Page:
Franz Kafka is known for the claustrophobic atmosphere that pervades his literary works. None will ever unravel the secret, but Kafka’s choice of perspective surely enhances the claustrophobia. In The Trial, a man called Joseph K. is arrested without evident reason. Although K. voices objections, his fate seems sealed, even if he has no idea why. All of a sudden, the universe is a mysterious place, governed by immutable, sinister laws to which K. is helplessly susceptible.
To achieve this effect, Kafka describes the scene exactly the way K. experiences it; we are similarly in the dark regarding the law enforcers’ intentions, about the reasons behind K.’s arrest, and utterly ignorant of broader operations within the scope of the novel.
Like him, we can hear but cannot see the individuals laughing in an adjacent room. Like K., we lack explicit guidance from the author or the invisible narrator to understand the logic behind official action. While this, and subsequent scenes, were written in the third person, there is no distance or difference between the invisible narrator and the protagonist K. The reader is left with the impression that The Trial could have equally been written in the first person: we experience what K.—numbly, unwillingly—experiences and, before we know it, we are similarly caught up in the web.
There was immediately a knock at the door and a man entered. He had never seen the man in this house before. He was slim but firmly built, his clothes were black and close-fitting, with many folds and pockets, buckles and buttons and a belt, all of which gave the impression of being very practical but without making it very clear what they were actually for.”Who are you?” asked K., sitting half upright in his bed. The man, however, ignored the question as if his arrival simply had to be accepted, and merely replied, “You rang?” “Anna should have brought me my breakfast,” said K. He tried to work out who the man actually was, first in silence, just through observation and by thinking about it, but the man didn’t stay still to be looked at for very long. Instead he went over to the door, opened it slightly, and said to someone who was clearly standing immediately behind it, “He wants Anna to bring him his breakfast.” There was a little laughter in the neighbouring room, it was not clear from the sound of it whether there were several people laughing. The strange man could not have learned anything from it that he hadn’t known already, but now he said to K., as if making his report “It is not possible.” “It would be the first time that’s happened,” said K., as he jumped out of bed and quickly pulled on his trousers. “I want to see who that is in the next room, and why it is that Mrs. Grubach has let me be disturbed in this way.” It immediately occurred to him that he needn’t have said this out loud, and that he must to some extent have acknowledged their authority by doing so, but that didn’t seem important to him at the time. That, at least, is how the stranger took it, as he said, “Don’t you think you’d better stay where you are?”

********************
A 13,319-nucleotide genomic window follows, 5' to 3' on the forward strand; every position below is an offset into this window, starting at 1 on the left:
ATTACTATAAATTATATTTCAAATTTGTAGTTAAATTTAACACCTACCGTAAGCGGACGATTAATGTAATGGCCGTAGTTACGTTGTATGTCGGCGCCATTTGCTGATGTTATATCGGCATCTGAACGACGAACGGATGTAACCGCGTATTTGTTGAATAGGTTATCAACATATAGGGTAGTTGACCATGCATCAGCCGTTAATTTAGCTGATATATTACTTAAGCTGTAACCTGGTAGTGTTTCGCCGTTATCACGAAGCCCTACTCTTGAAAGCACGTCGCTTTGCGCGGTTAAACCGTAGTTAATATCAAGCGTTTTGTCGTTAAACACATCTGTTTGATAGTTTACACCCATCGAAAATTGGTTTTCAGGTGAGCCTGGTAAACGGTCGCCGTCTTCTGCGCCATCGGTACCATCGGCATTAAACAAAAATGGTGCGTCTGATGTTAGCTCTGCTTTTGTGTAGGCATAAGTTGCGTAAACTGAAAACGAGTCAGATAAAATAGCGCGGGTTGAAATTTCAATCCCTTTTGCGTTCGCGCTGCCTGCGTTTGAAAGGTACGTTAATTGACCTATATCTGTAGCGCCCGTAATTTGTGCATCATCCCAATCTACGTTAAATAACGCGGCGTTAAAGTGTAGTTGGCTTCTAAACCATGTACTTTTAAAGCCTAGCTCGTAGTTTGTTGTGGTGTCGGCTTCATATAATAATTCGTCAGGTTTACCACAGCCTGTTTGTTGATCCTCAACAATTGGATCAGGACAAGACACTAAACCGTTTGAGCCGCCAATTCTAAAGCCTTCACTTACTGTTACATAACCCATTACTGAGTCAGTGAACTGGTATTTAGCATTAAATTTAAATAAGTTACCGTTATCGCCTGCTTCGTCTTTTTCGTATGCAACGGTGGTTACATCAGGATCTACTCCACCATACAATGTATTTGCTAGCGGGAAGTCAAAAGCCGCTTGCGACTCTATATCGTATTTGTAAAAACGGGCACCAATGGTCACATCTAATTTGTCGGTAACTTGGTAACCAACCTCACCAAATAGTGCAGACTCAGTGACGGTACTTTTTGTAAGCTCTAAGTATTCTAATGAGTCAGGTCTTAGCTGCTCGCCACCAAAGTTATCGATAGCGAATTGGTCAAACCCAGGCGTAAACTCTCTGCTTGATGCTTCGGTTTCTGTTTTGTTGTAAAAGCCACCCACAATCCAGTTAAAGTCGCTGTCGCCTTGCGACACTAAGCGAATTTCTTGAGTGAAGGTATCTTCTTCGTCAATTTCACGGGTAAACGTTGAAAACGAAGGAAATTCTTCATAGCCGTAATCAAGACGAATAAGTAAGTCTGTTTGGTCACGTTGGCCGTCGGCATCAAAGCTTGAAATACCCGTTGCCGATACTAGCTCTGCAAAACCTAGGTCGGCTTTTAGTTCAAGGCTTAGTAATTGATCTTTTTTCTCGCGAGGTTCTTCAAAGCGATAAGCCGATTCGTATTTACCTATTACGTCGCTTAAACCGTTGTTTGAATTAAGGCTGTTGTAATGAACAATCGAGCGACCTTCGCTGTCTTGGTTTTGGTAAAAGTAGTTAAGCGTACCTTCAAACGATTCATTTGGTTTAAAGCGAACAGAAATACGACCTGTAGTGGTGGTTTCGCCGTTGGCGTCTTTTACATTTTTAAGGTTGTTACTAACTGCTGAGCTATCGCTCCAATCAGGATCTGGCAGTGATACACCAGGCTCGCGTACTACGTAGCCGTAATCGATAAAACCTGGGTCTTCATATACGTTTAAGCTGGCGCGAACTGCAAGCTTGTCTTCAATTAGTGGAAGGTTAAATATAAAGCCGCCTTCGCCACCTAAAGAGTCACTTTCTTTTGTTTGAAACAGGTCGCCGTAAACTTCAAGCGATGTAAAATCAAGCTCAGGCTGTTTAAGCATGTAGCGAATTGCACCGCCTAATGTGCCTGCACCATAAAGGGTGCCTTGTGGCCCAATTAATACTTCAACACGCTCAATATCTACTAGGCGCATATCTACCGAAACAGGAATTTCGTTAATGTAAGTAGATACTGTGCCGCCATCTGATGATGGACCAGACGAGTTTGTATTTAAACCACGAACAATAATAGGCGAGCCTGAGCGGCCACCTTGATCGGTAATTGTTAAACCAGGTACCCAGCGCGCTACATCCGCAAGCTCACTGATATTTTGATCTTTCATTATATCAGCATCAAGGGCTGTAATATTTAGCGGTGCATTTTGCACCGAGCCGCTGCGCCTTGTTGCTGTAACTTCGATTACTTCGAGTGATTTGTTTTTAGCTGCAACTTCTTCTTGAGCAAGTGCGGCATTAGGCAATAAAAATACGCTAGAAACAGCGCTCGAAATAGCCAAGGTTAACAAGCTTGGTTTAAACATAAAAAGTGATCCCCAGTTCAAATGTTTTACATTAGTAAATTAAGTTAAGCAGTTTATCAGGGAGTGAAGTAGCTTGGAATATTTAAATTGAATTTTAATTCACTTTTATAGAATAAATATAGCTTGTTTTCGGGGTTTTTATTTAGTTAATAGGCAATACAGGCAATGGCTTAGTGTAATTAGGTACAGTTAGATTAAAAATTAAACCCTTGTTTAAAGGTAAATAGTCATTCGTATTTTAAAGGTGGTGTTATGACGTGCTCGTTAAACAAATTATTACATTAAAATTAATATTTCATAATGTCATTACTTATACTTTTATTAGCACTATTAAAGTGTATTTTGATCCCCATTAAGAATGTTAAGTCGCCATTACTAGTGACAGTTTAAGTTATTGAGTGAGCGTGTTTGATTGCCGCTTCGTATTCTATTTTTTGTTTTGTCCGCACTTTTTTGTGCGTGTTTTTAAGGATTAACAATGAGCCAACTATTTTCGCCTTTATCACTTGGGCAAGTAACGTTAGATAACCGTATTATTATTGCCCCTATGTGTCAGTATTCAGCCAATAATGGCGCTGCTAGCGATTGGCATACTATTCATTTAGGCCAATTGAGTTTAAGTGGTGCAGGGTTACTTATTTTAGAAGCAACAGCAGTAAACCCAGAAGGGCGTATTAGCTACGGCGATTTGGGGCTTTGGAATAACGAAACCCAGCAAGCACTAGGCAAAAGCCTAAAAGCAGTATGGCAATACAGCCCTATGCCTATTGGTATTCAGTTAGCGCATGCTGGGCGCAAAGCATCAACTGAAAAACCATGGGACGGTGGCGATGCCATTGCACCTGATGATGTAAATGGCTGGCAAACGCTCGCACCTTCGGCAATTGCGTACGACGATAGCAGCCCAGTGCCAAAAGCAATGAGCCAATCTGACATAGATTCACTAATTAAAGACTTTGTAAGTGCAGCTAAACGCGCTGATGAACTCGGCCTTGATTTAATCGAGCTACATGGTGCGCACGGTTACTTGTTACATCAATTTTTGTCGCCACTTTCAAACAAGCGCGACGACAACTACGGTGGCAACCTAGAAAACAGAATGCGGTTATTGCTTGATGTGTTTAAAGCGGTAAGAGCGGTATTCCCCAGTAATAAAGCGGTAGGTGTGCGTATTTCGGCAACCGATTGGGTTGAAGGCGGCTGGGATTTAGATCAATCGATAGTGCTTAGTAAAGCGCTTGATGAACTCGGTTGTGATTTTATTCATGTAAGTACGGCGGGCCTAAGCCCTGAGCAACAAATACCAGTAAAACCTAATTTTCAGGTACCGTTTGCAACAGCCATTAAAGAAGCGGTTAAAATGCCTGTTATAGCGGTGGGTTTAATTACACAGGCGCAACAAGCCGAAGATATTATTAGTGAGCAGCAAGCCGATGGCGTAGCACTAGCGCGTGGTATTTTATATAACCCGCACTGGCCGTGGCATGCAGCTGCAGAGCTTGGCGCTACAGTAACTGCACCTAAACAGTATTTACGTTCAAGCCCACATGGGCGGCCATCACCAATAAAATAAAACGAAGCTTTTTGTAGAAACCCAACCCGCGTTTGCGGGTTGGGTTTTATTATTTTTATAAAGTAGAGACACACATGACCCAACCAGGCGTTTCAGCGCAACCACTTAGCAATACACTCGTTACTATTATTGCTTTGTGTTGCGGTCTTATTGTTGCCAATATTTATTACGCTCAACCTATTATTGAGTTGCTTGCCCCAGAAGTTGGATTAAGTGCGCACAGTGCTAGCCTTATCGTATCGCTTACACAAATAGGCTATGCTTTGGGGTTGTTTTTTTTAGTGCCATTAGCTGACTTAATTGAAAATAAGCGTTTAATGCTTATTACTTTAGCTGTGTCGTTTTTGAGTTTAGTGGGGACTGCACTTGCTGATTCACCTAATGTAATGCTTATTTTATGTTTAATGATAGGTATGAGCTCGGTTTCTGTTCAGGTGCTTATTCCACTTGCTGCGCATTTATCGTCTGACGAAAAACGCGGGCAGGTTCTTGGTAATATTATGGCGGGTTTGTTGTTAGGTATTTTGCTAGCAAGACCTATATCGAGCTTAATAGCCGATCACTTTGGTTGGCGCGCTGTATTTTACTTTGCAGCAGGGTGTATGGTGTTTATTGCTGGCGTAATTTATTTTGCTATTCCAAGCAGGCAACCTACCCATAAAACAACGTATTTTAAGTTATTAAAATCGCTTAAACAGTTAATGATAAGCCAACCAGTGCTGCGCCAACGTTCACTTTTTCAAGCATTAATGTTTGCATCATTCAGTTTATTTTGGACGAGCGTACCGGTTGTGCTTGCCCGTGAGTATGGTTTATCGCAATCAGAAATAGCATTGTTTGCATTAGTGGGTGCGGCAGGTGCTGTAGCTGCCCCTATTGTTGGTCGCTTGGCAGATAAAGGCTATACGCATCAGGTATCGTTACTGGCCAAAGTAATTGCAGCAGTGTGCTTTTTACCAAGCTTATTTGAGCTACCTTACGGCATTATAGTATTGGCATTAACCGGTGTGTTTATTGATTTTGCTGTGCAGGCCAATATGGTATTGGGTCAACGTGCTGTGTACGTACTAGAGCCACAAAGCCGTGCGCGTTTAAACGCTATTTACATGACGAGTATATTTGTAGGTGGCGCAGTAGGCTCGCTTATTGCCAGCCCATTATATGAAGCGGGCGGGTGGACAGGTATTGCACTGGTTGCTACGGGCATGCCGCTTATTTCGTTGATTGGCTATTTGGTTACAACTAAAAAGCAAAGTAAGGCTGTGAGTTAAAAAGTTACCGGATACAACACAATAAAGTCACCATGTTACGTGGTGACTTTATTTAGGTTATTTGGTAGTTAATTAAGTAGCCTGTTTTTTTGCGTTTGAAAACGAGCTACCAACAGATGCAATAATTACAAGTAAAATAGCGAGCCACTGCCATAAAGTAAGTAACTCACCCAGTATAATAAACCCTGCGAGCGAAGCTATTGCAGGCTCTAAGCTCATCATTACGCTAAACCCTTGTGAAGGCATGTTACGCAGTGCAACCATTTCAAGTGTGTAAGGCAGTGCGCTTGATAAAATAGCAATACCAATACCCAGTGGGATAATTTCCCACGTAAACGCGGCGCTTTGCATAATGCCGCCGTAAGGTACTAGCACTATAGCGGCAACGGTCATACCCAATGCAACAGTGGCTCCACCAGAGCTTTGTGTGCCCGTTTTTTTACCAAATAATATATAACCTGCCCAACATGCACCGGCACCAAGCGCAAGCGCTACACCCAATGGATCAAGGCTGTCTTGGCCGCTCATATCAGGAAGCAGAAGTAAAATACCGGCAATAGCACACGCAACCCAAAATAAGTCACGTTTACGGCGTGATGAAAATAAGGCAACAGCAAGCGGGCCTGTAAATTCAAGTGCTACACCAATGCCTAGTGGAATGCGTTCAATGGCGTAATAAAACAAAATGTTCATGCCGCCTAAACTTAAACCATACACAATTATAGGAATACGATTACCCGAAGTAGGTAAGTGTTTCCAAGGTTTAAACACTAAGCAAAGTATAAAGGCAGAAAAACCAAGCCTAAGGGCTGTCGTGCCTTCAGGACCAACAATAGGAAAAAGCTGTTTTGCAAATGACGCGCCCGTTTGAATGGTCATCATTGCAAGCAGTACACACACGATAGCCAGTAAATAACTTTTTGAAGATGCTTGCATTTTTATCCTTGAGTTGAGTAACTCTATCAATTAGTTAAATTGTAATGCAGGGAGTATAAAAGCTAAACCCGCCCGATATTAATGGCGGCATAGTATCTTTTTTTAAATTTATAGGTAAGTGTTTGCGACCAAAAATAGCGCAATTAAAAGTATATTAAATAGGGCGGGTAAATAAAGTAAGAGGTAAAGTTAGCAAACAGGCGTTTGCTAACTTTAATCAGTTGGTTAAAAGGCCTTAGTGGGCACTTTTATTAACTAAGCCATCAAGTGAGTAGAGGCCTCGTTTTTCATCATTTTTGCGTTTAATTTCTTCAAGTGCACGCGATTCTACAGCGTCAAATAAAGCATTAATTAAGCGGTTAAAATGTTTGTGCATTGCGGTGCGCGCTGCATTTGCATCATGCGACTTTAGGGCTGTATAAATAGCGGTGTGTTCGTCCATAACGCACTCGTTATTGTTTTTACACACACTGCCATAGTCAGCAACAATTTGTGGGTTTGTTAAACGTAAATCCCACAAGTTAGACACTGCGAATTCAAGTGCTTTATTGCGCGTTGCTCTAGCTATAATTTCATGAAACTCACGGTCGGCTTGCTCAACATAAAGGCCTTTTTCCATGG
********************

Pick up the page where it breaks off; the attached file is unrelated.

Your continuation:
Kafka carries the limited third person perspective to such extremes that things cave in on us, and presumably on the main character too. We are being told what goes on; neither cues nor clues are given.
Usually ‘limited’ in this context merely means that the invisible, unobtrusive narrator follows the story’s main character, a “she” or “he” that has a name of their own. The narrator has access to what goes on in that one character’s mind (while other characters are portrayed externally or by the words they utter) and can thereby infer their motives, which unfold as the plot thickens. The ‘invisible camera’ may zoom out or in, and it may ‘see’ the character either as partaking in a situation, as involved via an inner thought process, or both. The successful utilization of this narrative technique depends upon the reader being made to believe that what the character sees and hears interacts appropriately with what he thinks and feels.
This is the most common, natural way of telling a story. Or, as the late John Gardner would have it, of establishing a ‘fictional dream’.